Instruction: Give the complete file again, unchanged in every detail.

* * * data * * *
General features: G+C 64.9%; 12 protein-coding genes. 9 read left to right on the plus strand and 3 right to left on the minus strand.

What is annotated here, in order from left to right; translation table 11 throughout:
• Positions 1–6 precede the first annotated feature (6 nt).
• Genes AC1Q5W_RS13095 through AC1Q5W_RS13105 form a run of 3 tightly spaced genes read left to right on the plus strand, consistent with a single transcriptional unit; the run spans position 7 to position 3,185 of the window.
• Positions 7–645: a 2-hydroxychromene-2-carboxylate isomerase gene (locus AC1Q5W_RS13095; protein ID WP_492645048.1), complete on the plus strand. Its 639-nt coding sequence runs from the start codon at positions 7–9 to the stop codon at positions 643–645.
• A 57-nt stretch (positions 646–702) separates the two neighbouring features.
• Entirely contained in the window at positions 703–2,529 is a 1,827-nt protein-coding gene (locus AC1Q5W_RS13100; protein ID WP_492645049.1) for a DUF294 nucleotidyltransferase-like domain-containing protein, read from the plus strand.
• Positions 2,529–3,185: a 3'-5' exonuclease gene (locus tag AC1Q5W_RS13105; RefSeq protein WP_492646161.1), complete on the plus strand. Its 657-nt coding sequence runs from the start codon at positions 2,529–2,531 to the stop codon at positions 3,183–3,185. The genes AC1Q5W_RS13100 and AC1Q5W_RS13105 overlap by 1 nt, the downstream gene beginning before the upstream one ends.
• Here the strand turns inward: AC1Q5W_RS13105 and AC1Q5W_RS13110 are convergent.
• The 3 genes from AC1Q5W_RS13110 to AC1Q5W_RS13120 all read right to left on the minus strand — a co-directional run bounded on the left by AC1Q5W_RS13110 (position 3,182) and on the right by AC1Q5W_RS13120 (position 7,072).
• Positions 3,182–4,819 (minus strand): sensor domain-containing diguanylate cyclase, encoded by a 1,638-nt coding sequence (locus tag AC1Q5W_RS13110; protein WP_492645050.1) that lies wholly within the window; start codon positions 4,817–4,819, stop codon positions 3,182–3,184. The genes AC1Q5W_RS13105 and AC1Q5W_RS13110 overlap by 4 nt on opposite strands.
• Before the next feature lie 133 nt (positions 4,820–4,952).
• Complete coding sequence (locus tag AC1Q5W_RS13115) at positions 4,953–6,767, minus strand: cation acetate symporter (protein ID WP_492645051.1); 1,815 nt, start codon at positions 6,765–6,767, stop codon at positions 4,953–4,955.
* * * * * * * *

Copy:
General features: G+C 64.9%; 12 protein-coding genes. 9 read left to right on the plus strand and 3 right to left on the minus strand.

What is annotated here, in order from left to right; translation table 11 throughout:
• Positions 1–6 precede the first annotated feature (6 nt).
• Genes AC1Q5W_RS13095 through AC1Q5W_RS13105 form a run of 3 tightly spaced genes read left to right on the plus strand, consistent with a single transcriptional unit; the run spans position 7 to position 3,185 of the window.
• Positions 7–645: a 2-hydroxychromene-2-carboxylate isomerase gene (locus AC1Q5W_RS13095; protein ID WP_492645048.1), complete on the plus strand. Its 639-nt coding sequence runs from the start codon at positions 7–9 to the stop codon at positions 643–645.
• A 57-nt stretch (positions 646–702) separates the two neighbouring features.
• Entirely contained in the window at positions 703–2,529 is a 1,827-nt protein-coding gene (locus AC1Q5W_RS13100; protein ID WP_492645049.1) for a DUF294 nucleotidyltransferase-like domain-containing protein, read from the plus strand.
• Positions 2,529–3,185: a 3'-5' exonuclease gene (locus tag AC1Q5W_RS13105; RefSeq protein WP_492646161.1), complete on the plus strand. Its 657-nt coding sequence runs from the start codon at positions 2,529–2,531 to the stop codon at positions 3,183–3,185. The genes AC1Q5W_RS13100 and AC1Q5W_RS13105 overlap by 1 nt, the downstream gene beginning before the upstream one ends.
• Here the strand turns inward: AC1Q5W_RS13105 and AC1Q5W_RS13110 are convergent.
• The 3 genes from AC1Q5W_RS13110 to AC1Q5W_RS13120 all read right to left on the minus strand — a co-directional run bounded on the left by AC1Q5W_RS13110 (position 3,182) and on the right by AC1Q5W_RS13120 (position 7,072).
• Positions 3,182–4,819 (minus strand): sensor domain-containing diguanylate cyclase, encoded by a 1,638-nt coding sequence (locus tag AC1Q5W_RS13110; protein WP_492645050.1) that lies wholly within the window; start codon positions 4,817–4,819, stop codon positions 3,182–3,184. The genes AC1Q5W_RS13105 and AC1Q5W_RS13110 overlap by 4 nt on opposite strands.
• Before the next feature lie 133 nt (positions 4,820–4,952).
• Complete coding sequence (locus tag AC1Q5W_RS13115) at positions 4,953–6,767, minus strand: cation acetate symporter (protein ID WP_492645051.1); 1,815 nt, start codon at positions 6,765–6,767, stop codon at positions 4,953–4,955.